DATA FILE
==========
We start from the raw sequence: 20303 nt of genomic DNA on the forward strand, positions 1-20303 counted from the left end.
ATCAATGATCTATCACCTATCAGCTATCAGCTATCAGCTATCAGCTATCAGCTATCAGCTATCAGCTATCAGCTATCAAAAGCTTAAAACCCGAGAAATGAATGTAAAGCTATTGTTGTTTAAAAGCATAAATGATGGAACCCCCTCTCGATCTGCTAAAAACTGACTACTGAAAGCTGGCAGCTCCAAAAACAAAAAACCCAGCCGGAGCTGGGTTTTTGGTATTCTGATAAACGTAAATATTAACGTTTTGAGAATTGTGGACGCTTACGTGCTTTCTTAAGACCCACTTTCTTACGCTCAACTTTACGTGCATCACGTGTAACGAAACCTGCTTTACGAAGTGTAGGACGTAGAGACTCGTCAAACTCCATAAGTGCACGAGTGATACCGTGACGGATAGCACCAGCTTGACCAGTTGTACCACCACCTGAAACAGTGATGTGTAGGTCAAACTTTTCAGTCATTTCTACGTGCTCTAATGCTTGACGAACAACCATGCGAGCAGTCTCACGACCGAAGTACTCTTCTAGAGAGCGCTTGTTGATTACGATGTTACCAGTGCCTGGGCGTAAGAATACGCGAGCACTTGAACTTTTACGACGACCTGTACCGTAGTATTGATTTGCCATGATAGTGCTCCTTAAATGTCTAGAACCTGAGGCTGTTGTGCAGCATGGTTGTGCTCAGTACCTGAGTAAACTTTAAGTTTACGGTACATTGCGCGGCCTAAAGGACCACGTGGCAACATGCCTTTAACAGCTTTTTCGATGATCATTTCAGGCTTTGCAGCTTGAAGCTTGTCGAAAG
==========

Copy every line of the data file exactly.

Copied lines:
We start from the raw sequence: 20303 nt of genomic DNA on the forward strand, positions 1-20303 counted from the left end.
ATCAATGATCTATCACCTATCAGCTATCAGCTATCAGCTATCAGCTATCAGCTATCAGCTATCAGCTATCAGCTATCAAAAGCTTAAAACCCGAGAAATGAATGTAAAGCTATTGTTGTTTAAAAGCATAAATGATGGAACCCCCTCTCGATCTGCTAAAAACTGACTACTGAAAGCTGGCAGCTCCAAAAACAAAAAACCCAGCCGGAGCTGGGTTTTTGGTATTCTGATAAACGTAAATATTAACGTTTTGAGAATTGTGGACGCTTACGTGCTTTCTTAAGACCCACTTTCTTACGCTCAACTTTACGTGCATCACGTGTAACGAAACCTGCTTTACGAAGTGTAGGACGTAGAGACTCGTCAAACTCCATAAGTGCACGAGTGATACCGTGACGGATAGCACCAGCTTGACCAGTTGTACCACCACCTGAAACAGTGATGTGTAGGTCAAACTTTTCAGTCATTTCTACGTGCTCTAATGCTTGACGAACAACCATGCGAGCAGTCTCACGACCGAAGTACTCTTCTAGAGAGCGCTTGTTGATTACGATGTTACCAGTGCCTGGGCGTAAGAATACGCGAGCACTTGAACTTTTACGACGACCTGTACCGTAGTATTGATTTGCCATGATAGTGCTCCTTAAATGTCTAGAACCTGAGGCTGTTGTGCAGCATGGTTGTGCTCAGTACCTGAGTAAACTTTAAGTTTACGGTACATTGCGCGGCCTAAAGGACCACGTGGCAACATGCCTTTAACAGCTTTTTCGATGATCATTTCAGGCTTTGCAGCTTGAAGCTTGTCGAAAG